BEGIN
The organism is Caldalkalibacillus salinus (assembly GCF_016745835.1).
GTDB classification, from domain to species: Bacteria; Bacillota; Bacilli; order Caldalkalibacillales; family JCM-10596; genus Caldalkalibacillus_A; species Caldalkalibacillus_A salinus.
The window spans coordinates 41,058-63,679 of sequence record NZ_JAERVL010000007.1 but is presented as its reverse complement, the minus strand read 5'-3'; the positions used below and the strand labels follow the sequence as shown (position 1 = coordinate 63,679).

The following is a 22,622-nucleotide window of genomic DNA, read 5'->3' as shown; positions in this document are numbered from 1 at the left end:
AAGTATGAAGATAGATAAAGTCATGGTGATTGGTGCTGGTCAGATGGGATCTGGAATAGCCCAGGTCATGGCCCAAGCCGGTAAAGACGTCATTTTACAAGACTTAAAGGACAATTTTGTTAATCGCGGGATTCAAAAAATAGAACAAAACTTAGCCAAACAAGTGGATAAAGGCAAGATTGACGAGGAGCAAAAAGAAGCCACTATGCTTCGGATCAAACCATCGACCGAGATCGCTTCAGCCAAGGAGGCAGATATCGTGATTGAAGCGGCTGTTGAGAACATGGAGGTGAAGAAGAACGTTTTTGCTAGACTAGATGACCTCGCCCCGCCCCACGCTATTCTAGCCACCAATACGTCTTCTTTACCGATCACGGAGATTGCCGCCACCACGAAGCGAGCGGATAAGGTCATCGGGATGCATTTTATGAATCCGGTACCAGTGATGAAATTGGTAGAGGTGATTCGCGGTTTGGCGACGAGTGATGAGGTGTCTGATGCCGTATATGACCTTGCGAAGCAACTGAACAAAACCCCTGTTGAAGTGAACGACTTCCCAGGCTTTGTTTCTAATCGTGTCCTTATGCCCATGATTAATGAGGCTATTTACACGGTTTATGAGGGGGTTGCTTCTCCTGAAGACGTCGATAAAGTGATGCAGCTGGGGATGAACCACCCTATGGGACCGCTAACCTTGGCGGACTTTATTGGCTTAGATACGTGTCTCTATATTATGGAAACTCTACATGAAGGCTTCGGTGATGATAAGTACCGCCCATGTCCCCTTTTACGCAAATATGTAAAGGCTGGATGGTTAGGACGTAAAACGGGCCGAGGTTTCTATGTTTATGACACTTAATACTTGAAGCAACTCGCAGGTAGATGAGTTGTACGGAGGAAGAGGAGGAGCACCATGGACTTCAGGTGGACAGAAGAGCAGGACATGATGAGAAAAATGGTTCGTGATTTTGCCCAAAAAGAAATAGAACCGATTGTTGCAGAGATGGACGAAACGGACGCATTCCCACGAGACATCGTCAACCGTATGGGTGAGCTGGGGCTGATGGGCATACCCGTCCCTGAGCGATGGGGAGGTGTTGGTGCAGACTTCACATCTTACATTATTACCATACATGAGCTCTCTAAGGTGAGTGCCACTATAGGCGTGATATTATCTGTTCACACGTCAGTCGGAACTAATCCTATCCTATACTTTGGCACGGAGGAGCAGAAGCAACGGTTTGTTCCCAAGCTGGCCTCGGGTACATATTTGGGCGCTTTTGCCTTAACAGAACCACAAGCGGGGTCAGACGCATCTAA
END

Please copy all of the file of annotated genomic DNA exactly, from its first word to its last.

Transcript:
The organism is Caldalkalibacillus salinus (assembly GCF_016745835.1).
GTDB classification, from domain to species: Bacteria; Bacillota; Bacilli; order Caldalkalibacillales; family JCM-10596; genus Caldalkalibacillus_A; species Caldalkalibacillus_A salinus.
The window spans coordinates 41,058-63,679 of sequence record NZ_JAERVL010000007.1 but is presented as its reverse complement, the minus strand read 5'-3'; the positions used below and the strand labels follow the sequence as shown (position 1 = coordinate 63,679).

The following is a 22,622-nucleotide window of genomic DNA, read 5'->3' as shown; positions in this document are numbered from 1 at the left end:
AAGTATGAAGATAGATAAAGTCATGGTGATTGGTGCTGGTCAGATGGGATCTGGAATAGCCCAGGTCATGGCCCAAGCCGGTAAAGACGTCATTTTACAAGACTTAAAGGACAATTTTGTTAATCGCGGGATTCAAAAAATAGAACAAAACTTAGCCAAACAAGTGGATAAAGGCAAGATTGACGAGGAGCAAAAAGAAGCCACTATGCTTCGGATCAAACCATCGACCGAGATCGCTTCAGCCAAGGAGGCAGATATCGTGATTGAAGCGGCTGTTGAGAACATGGAGGTGAAGAAGAACGTTTTTGCTAGACTAGATGACCTCGCCCCGCCCCACGCTATTCTAGCCACCAATACGTCTTCTTTACCGATCACGGAGATTGCCGCCACCACGAAGCGAGCGGATAAGGTCATCGGGATGCATTTTATGAATCCGGTACCAGTGATGAAATTGGTAGAGGTGATTCGCGGTTTGGCGACGAGTGATGAGGTGTCTGATGCCGTATATGACCTTGCGAAGCAACTGAACAAAACCCCTGTTGAAGTGAACGACTTCCCAGGCTTTGTTTCTAATCGTGTCCTTATGCCCATGATTAATGAGGCTATTTACACGGTTTATGAGGGGGTTGCTTCTCCTGAAGACGTCGATAAAGTGATGCAGCTGGGGATGAACCACCCTATGGGACCGCTAACCTTGGCGGACTTTATTGGCTTAGATACGTGTCTCTATATTATGGAAACTCTACATGAAGGCTTCGGTGATGATAAGTACCGCCCATGTCCCCTTTTACGCAAATATGTAAAGGCTGGATGGTTAGGACGTAAAACGGGCCGAGGTTTCTATGTTTATGACACTTAATACTTGAAGCAACTCGCAGGTAGATGAGTTGTACGGAGGAAGAGGAGGAGCACCATGGACTTCAGGTGGACAGAAGAGCAGGACATGATGAGAAAAATGGTTCGTGATTTTGCCCAAAAAGAAATAGAACCGATTGTTGCAGAGATGGACGAAACGGACGCATTCCCACGAGACATCGTCAACCGTATGGGTGAGCTGGGGCTGATGGGCATACCCGTCCCTGAGCGATGGGGAGGTGTTGGTGCAGACTTCACATCTTACATTATTACCATACATGAGCTCTCTAAGGTGAGTGCCACTATAGGCGTGATATTATCTGTTCACACGTCAGTCGGAACTAATCCTATCCTATACTTTGGCACGGAGGAGCAGAAGCAACGGTTTGTTCCCAAGCTGGCCTCGGGTACATATTTGGGCGCTTTTGCCTTAACAGAACCACAAGCGGGGTCAGACGCATCTAA